Although he relates that his 17-year-old daughter, “who plays me like a violin,” maintains that he is “not that famous,” singer-songwriter Randy Newman needs no introduction to most music aficionados.
Years ago, when I was a student in Boston, I hitchhiked over to Harvard and forked down $2 to hear him play at the college’s creaky wooden Sanders Theater. It was an unforgettable experience. Since then much has changed, including number of wars and invasions, massive inflation, and the near-death of newspapers — as well as a whole slew of Randy Newman songs, one of which “A Few Words in Defense of Our Country”, was a 2007 New York Times featured editorial. Randy’s songs have been recorded by artists as diverse as the Adam Price Set, Three Dog Night, Etta James, Dave Van Ronk, Keb Mo, Bonnie Raitt, Linda Rondstadt and the late Harry Nilsson (who recorded “Nilsson Sings Newman,” an entire album of his compositions.
But one thing has remained constant: Randy, while grayer, still sounds and plays much the same. And, although he is still not a household name, he can command a crowd, as he proved at a recent appearance at San Francisco’s Symphony Hall as a part of the San Francisco Jazz Festival.
Appropriately, he began the evening’s solo performance with “Down in New Orleans” from the Disney movie “The Princess and the Frog”:
“The evening star is shinin’ bright
So make a wish and hold on tight.
There’s magic in the air tonight
And anything can happen.”
He then continued with the revealing “It’s Money That I love” before turning to tunes, such as the evocative “Birmingham” and his sort-of hit “Short People,” enunciating its extremely sarcastic lyrics with transparent relish.
The lyrics of “The Great Nations of Europe” caused the audience to titter, as did those of the semi-sardonic “The Girls in My Life (Part One),” a simple tale leading up to a family life.
And he touched on history again with what he calls “the reasons for the failure of Marxism” in “Life Isn’t Fair.”
He did show his more serious side, alternating humor with searing emotion, such as in the evocative and emotive “Louise”:
"I loved you the first time I saw you
And I always will love you Marie
I loved you the first time I saw you
And I always will love you Marie"
And Lucinda, which mixes the both pathos and irony:
“Now Lucinda lies buried neath the California sand
Put under by the beach-cleaning man”
Randy told the related the engaging tale of Bob Dylan’s visit to his show. At first he had mistaken John Hammond for Dylan not knowing what Dylan looked like. Then he turned to the the actual Dylan to relate that “I really love your stuff.” Dylan in turn asked him if someday he might be able to write something as good as “Lucinda.” “Reflecting back on it I realize now that he was being totally sarcastic” Newman related.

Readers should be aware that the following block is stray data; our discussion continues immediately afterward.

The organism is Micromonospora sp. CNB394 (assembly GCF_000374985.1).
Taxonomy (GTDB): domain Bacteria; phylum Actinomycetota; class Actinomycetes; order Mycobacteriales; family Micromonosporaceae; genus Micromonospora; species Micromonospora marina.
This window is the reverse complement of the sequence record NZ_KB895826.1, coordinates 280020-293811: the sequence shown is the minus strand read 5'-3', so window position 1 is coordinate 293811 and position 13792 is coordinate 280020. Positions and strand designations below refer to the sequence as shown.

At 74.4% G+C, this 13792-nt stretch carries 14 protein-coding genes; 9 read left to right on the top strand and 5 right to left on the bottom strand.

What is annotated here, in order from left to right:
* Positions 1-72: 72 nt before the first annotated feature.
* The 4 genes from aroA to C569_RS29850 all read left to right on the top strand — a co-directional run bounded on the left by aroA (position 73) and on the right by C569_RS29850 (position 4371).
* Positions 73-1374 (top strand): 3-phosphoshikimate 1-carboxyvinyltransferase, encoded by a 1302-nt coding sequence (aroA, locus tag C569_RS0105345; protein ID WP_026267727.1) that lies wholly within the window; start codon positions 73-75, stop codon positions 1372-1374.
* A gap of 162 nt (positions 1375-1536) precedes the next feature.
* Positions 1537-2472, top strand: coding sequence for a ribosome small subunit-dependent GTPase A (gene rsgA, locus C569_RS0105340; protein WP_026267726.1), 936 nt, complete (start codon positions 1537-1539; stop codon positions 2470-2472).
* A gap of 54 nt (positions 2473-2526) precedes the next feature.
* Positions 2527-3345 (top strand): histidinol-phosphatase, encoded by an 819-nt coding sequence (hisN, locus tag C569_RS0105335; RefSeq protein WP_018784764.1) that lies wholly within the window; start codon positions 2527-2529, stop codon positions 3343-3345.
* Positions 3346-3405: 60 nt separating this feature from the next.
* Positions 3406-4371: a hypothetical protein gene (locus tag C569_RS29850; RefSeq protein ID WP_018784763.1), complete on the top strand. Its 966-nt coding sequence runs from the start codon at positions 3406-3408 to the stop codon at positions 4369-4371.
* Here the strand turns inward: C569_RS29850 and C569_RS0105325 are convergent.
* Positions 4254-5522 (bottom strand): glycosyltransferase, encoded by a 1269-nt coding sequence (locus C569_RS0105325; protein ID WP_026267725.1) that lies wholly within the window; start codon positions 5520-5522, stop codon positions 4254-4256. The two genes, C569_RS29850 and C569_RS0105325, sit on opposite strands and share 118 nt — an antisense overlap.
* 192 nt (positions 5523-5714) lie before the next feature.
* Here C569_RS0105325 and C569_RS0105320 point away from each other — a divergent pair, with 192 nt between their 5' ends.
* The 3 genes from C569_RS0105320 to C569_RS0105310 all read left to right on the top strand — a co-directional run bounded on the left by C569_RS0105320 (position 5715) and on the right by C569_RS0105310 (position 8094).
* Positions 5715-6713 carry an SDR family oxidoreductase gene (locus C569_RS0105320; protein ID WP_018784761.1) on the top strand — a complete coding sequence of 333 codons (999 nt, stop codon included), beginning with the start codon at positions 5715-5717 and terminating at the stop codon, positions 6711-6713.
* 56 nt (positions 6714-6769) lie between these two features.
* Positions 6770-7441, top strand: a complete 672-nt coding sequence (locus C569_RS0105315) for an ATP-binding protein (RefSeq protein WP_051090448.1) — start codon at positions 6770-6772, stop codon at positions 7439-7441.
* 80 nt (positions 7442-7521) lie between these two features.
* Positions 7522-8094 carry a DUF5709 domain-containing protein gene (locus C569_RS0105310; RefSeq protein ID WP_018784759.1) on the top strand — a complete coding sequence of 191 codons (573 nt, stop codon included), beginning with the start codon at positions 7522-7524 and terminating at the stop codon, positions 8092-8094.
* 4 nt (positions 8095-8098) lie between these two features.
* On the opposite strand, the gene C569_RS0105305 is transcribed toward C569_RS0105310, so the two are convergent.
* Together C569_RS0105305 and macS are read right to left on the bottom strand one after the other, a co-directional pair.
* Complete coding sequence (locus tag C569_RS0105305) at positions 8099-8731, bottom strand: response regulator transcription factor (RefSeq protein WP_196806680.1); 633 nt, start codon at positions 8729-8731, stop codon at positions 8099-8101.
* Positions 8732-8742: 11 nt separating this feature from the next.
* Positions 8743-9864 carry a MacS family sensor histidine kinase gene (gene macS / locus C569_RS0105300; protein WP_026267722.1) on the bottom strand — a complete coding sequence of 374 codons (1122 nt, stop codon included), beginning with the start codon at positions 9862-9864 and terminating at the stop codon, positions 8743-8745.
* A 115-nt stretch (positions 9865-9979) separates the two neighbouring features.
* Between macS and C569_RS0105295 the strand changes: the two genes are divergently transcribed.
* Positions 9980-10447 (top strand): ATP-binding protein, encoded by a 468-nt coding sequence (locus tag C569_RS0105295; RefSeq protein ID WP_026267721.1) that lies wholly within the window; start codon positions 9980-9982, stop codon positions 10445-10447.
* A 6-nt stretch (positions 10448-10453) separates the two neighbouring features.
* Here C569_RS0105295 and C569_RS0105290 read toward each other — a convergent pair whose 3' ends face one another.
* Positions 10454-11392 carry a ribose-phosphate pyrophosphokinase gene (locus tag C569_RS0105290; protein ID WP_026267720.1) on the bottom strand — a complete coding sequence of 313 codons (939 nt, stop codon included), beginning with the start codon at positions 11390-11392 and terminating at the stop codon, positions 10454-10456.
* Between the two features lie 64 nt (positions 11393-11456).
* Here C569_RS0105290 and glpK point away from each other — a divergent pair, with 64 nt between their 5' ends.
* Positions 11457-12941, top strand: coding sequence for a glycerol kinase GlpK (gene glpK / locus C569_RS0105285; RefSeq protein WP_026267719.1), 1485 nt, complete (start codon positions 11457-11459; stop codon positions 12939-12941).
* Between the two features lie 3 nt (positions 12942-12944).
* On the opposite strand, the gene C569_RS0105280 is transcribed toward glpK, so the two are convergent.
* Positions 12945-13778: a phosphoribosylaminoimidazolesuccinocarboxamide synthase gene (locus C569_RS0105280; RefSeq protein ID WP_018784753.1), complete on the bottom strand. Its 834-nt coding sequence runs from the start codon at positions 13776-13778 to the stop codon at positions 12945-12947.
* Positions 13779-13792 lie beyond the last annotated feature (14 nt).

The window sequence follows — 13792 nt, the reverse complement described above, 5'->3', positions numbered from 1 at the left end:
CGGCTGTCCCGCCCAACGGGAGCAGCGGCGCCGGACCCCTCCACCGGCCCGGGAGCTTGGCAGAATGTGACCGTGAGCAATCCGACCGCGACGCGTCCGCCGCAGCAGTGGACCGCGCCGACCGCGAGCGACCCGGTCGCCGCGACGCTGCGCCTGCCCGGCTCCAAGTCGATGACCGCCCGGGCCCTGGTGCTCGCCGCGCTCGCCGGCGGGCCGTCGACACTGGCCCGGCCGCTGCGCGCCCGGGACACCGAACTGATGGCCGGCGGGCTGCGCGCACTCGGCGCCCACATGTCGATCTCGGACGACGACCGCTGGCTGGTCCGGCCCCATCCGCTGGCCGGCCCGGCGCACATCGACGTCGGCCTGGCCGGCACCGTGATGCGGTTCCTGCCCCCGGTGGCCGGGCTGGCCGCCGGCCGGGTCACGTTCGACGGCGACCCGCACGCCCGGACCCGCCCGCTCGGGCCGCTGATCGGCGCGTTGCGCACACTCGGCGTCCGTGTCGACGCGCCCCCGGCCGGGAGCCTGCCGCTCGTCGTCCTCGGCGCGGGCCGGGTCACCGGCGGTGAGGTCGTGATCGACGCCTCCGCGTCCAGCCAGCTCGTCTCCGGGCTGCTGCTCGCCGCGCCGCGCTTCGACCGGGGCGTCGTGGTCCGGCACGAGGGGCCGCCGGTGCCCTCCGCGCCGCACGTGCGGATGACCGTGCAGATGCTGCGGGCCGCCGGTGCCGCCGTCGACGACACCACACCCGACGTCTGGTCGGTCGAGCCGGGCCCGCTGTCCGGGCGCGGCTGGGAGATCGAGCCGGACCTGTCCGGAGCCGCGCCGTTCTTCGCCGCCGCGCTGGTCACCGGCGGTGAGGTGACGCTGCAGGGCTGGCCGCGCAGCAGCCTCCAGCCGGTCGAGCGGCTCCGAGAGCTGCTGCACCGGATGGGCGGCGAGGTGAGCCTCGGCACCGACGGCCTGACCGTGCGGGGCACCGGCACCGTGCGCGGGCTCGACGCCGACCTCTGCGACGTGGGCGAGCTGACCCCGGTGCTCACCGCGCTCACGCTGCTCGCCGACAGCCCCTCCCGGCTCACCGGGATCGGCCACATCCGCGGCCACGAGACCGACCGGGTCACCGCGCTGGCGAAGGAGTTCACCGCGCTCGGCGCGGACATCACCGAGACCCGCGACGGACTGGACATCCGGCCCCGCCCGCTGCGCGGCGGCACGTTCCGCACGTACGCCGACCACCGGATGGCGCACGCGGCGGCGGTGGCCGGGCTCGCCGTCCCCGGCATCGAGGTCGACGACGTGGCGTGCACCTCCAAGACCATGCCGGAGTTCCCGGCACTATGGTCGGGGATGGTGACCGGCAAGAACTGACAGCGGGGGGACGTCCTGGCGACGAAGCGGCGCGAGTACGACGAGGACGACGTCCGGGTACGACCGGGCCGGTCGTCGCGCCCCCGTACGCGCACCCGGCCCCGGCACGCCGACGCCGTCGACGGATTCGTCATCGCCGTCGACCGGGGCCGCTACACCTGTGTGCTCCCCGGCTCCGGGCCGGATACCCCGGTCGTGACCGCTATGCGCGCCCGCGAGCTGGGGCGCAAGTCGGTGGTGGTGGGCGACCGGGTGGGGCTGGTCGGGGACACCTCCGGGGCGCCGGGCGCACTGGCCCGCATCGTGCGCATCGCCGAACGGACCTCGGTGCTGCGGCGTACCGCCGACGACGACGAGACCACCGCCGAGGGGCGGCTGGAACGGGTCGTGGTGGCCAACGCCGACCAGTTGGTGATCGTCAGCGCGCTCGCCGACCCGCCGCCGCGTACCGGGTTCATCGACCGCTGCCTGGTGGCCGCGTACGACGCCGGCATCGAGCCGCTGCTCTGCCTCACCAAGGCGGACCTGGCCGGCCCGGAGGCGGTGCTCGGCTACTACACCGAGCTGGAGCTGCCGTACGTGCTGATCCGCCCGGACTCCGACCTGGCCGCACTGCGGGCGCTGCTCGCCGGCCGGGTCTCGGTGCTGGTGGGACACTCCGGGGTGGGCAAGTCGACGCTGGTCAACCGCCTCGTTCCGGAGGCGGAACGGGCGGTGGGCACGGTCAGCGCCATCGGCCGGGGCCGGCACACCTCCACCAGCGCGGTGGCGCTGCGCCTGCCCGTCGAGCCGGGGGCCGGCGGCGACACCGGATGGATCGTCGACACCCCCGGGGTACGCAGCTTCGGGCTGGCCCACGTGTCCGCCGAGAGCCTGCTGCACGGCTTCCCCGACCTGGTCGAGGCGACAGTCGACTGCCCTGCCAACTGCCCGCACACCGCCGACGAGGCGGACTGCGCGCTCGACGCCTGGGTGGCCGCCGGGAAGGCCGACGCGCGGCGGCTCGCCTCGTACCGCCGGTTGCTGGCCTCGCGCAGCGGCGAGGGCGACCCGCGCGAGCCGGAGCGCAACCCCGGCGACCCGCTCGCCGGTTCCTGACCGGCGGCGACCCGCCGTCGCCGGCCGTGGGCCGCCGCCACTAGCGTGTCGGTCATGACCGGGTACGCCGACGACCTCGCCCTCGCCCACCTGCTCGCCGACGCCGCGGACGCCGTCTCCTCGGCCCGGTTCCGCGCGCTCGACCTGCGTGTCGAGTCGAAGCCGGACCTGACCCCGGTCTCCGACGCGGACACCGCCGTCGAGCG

The famous “You Can Leave Your Hat On” was followed by “Harps and Angels” and then “I’m Dead (But I Don’t Know It)”:
"I have a family to support
But surely that is no excuse
I've nothing further to report
Time you spend with me
Is time you lose"
This featured a choral singalong (“He’s dead”) which he followed with the impassioned confessional “Losing You” and the humorous “Let’s Drop the Big One” before we found ourselves knocked out of a rapturous trance at intermission.
After the break he took the stage again with “Last Night I Had a Dream” followed by the Three Dog Night hit “Mama Told me Not to Come.”
The sad “In Germany Before the War” was followed by the inimitable “Baltimore” with its refrain of “Man it’s hard just to live.”
Accompanied by a suitable story he played “You’ve Got a Friend in Me” the theme song to Disney’s “Toy Story” followed by another tune from the same soundtrack.
The heartwrenching “When She Loved Me” was followed by the classic “Living Without You.” The affirmative “My Life is Good” was followed by “A Real Emotional Girl” and then what Randy confessed was “the closest to autobiography I have ever gotten” namely “I Miss You”.
The ebullient “Dixie Flyer” perhaps taken from his New Orleans childhood experiences was followed by the lovely “Louisiana”.
He called out for requests. I shouted “Love Story” and he played it flubbing it at one point.
The next song was also a personal favorite “Redneck” which I remember being banned from radio in Boston during the beginning of school bussing.
Randy explained that the song’s reference to “New York Jew” was to the (Christian) talk show host Dick Cavett whom a Georgian might assume to be a Jew who hosted Maddox (who was shouted down by the audience and not allowed to speak) on his popular television show.
There was yet more including “Guilty” the classic “Sail Away” and as a stunning finale the evocative “Feels Like Home”:
"Something in your eyes makes me want to lose myself
Makes me want to lose myself in your arms.
There's something in your voice makes my heart beat fast.
Hope this feeling lasts the rest of my life."
A standing ovation and thunderous applause brought the encore of “I Love LA” and “I Think It’s Going to Rain Today.”'